If you need extra motivation or accountability, you may want to consider working with a personal trainer to keep you on track with your exercise goals, or a health coach to help you reach your health and nutrition objectives. Coaches and trainers can assist you in setting achievable goals, and act as supportive mentors who will motivate you to achieve those goals.
13. Positive self-talk
Everyone likes to receive compliments for a job well done. You should compliment yourself whenever you perform a new habit through positive self-talk. For example, if you’re trying to incorporate daily exercise into your routine, then tell yourself “Good job” or “That was excellent progress today” at the end of your workout.
14. Play games to make the habits fun
Making your new habits fun is a great way to ensure they will stick. You can use gamification (the application of game playing elements such as point scoring, competition with others, and prizes to other areas of activity) to not only make habits fun, but to earn rewards. Habitica and Rally Engage are apps you can use to make habits fun and also to get support from a community of peers who will cheer you on.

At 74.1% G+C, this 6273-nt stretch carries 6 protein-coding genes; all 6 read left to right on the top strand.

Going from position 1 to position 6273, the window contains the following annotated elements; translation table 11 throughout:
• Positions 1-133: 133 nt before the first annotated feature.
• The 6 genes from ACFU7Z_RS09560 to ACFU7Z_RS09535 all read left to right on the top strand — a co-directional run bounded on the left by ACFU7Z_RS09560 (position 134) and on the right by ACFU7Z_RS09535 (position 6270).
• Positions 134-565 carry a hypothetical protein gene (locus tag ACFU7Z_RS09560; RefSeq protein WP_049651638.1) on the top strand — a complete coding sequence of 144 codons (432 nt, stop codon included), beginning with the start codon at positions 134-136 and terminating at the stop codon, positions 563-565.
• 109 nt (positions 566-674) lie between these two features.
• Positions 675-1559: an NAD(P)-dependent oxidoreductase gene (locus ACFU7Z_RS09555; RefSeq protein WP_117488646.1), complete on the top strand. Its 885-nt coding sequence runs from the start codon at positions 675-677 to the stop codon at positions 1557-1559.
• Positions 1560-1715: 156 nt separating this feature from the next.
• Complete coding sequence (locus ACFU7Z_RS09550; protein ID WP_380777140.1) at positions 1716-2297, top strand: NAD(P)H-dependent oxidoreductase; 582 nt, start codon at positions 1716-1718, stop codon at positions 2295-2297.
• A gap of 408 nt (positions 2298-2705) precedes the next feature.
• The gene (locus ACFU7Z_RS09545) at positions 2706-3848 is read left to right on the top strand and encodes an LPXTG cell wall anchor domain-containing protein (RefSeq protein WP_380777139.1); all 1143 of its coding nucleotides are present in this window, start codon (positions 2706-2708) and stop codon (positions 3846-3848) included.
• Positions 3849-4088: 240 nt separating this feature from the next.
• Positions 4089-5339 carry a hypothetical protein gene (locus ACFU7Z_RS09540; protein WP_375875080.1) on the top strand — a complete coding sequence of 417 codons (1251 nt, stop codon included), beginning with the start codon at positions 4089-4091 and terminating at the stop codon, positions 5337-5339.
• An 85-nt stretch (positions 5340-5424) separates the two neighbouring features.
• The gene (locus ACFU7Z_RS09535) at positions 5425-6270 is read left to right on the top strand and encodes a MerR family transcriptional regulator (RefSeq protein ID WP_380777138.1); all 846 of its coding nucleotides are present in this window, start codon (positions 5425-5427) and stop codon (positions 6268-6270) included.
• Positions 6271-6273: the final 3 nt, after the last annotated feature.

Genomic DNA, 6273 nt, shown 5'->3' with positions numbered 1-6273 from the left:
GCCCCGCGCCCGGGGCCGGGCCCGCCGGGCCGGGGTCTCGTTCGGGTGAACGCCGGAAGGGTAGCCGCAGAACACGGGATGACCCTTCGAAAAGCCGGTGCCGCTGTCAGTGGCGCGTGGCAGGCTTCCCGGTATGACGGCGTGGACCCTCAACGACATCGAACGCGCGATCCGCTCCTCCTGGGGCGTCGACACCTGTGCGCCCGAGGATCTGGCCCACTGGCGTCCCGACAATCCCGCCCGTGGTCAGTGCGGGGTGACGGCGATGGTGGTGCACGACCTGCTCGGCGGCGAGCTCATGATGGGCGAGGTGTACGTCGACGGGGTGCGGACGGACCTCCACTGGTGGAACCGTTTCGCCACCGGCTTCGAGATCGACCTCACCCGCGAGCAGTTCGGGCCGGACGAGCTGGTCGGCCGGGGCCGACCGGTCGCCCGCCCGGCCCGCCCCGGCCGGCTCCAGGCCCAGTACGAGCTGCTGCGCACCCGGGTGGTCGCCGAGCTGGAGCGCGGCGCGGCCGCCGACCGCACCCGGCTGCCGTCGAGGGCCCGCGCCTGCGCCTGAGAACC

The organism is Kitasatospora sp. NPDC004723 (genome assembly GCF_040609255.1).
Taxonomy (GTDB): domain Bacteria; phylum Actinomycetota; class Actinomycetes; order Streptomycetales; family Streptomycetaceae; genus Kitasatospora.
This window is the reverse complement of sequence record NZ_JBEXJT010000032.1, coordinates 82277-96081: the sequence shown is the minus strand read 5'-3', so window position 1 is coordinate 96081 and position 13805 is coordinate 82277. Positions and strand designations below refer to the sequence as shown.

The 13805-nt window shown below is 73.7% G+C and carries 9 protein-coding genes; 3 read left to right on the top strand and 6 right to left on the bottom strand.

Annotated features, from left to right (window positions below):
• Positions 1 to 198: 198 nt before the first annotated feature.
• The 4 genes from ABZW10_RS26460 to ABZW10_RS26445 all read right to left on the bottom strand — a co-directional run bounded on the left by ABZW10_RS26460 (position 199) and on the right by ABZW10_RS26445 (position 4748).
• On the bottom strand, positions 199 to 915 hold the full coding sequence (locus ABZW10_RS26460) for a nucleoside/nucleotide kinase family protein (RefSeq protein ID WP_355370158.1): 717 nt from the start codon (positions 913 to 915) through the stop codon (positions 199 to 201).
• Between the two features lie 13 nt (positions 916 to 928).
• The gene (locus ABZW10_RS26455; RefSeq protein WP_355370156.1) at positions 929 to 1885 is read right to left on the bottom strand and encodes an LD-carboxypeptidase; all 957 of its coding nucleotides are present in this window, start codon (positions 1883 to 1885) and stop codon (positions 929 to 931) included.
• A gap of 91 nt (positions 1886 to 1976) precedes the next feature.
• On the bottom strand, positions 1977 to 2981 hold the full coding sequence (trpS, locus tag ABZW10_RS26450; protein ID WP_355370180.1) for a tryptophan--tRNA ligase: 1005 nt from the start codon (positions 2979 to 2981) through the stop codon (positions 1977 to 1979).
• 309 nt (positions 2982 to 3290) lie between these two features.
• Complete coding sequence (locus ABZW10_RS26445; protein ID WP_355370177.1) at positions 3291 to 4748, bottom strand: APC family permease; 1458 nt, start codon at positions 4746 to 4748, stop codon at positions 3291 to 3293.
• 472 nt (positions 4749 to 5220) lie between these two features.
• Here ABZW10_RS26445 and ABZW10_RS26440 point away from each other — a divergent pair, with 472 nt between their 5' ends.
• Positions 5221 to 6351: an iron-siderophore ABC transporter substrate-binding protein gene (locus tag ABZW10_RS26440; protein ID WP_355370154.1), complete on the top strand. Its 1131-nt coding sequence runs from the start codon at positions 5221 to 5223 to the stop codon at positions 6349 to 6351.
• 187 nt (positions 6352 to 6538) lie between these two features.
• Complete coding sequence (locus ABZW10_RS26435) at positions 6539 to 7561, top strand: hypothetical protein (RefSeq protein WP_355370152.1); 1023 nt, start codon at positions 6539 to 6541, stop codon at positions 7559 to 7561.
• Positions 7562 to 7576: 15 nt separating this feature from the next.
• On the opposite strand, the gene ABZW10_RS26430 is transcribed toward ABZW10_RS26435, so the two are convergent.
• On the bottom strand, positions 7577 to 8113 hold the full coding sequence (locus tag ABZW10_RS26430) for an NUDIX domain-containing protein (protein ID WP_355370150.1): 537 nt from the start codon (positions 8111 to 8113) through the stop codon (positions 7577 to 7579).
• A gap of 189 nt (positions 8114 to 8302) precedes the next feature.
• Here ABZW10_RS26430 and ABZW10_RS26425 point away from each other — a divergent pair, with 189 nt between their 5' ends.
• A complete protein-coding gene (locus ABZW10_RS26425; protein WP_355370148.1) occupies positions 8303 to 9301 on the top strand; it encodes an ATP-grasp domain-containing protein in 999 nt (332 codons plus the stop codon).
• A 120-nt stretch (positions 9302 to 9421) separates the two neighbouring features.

15. Look at the big picture
Don’t forget to review your long-term goals periodically and remind yourself of the bigger rewards you’ll achieve by performing your new healthy habits. For example, by losing [insert desired number here] pounds of weight, the bigger rewards you may experience as a result of the weight loss are feeling more vibrant, getting off certain medications, and being able to fit into your favorite clothes again. This can also be a great reminder during the day-to-day grind when you’re wondering why you committed to running a 5K, or while you’re watching all your friends eat a piece of chocolate cake and you’re eating fresh berries.
16. Celebrate milestones
You won’t experience any of those big rewards immediately, so you also want to celebrate milestones along the way. For every 10 pounds you lose, for instance, you could reward yourself with a trip to the spa or a special treat (just make sure it’s healthy!)
17. Remember it’s OK if you slip
Everyone will slip up now and then. Life happens, things come up, and that’s OK. The most important thing is to not beat yourself up about it; simply get back on track as soon as you can. One way to prevent that from happening in the first place is to do an abbreviated version of the habit if you don’t have time to perform the full duration. For example, walk around the block if you don’t have time to walk for the full 30 minutes, or do a few push-ups and crunches at home if you can’t make it to the gym that day. Even doing that little bit will help to reinforce the habit.
I hope these tips will help you to create new healthy habits that stick. Did I miss anything? What other tips have worked for you? Let me know in the comments.